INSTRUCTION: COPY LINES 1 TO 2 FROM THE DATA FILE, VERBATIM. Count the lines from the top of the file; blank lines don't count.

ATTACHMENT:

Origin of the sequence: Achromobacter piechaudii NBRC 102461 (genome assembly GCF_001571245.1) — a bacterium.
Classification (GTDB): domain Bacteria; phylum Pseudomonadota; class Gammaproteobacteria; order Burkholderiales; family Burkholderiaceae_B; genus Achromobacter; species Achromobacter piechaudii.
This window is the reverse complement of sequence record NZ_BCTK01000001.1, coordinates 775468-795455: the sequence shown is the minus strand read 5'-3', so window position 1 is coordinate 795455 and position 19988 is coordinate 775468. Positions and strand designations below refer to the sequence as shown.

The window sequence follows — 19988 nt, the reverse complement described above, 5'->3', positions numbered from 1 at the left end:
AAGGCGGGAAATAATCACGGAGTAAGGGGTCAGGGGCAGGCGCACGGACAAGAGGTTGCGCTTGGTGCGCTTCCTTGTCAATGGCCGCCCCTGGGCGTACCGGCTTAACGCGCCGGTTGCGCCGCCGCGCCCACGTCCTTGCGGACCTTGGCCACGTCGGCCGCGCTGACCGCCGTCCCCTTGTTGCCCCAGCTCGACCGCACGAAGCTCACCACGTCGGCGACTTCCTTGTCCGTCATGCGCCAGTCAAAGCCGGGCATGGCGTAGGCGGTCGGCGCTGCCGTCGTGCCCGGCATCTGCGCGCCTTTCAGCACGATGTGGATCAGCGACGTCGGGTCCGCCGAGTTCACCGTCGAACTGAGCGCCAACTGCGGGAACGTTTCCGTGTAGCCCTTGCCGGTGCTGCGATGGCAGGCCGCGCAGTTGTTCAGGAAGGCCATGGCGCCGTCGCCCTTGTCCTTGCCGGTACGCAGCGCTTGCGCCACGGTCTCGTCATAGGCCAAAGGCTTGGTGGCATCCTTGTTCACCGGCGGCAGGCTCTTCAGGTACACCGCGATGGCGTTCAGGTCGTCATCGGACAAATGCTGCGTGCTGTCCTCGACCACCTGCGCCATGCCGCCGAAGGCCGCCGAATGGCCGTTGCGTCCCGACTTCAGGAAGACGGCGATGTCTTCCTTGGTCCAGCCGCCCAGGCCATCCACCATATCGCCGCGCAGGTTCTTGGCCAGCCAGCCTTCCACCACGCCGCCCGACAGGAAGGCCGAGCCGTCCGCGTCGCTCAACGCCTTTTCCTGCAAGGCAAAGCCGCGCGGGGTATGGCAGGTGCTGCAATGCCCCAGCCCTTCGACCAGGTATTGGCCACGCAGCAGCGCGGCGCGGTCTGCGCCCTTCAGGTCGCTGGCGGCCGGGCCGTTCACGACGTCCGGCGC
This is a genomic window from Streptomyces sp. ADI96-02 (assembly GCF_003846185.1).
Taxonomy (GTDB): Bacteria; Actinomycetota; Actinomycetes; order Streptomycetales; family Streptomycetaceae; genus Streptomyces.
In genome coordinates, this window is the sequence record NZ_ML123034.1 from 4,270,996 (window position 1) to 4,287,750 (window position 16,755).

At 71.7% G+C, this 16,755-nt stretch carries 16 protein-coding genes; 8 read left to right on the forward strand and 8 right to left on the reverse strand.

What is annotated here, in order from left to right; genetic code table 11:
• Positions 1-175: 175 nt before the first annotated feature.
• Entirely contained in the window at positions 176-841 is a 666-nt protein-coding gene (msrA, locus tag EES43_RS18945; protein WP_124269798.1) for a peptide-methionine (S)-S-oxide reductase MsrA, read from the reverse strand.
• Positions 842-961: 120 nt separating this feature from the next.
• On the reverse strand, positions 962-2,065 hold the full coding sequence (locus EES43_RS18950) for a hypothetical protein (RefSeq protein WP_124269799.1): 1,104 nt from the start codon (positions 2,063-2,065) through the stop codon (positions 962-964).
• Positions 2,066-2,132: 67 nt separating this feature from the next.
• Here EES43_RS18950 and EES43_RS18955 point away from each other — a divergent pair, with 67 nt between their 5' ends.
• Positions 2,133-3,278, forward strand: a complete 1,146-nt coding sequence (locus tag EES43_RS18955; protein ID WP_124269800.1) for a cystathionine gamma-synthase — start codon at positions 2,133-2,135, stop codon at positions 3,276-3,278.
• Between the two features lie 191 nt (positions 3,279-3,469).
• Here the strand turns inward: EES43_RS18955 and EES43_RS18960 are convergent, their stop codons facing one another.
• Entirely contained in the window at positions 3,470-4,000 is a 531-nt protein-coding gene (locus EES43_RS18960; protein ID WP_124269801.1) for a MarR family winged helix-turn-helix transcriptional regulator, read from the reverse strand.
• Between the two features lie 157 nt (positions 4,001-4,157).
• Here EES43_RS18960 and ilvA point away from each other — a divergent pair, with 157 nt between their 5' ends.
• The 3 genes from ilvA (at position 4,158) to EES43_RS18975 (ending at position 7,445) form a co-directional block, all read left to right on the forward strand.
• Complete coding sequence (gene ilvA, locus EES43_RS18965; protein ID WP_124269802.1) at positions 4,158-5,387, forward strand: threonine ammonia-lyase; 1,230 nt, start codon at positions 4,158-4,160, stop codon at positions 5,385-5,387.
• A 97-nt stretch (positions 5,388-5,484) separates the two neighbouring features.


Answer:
Origin of the sequence: Achromobacter piechaudii NBRC 102461 (genome assembly GCF_001571245.1) — a bacterium.
Classification (GTDB): domain Bacteria; phylum Pseudomonadota; class Gammaproteobacteria; order Burkholderiales; family Burkholderiaceae_B; genus Achromobacter; species Achromobacter piechaudii.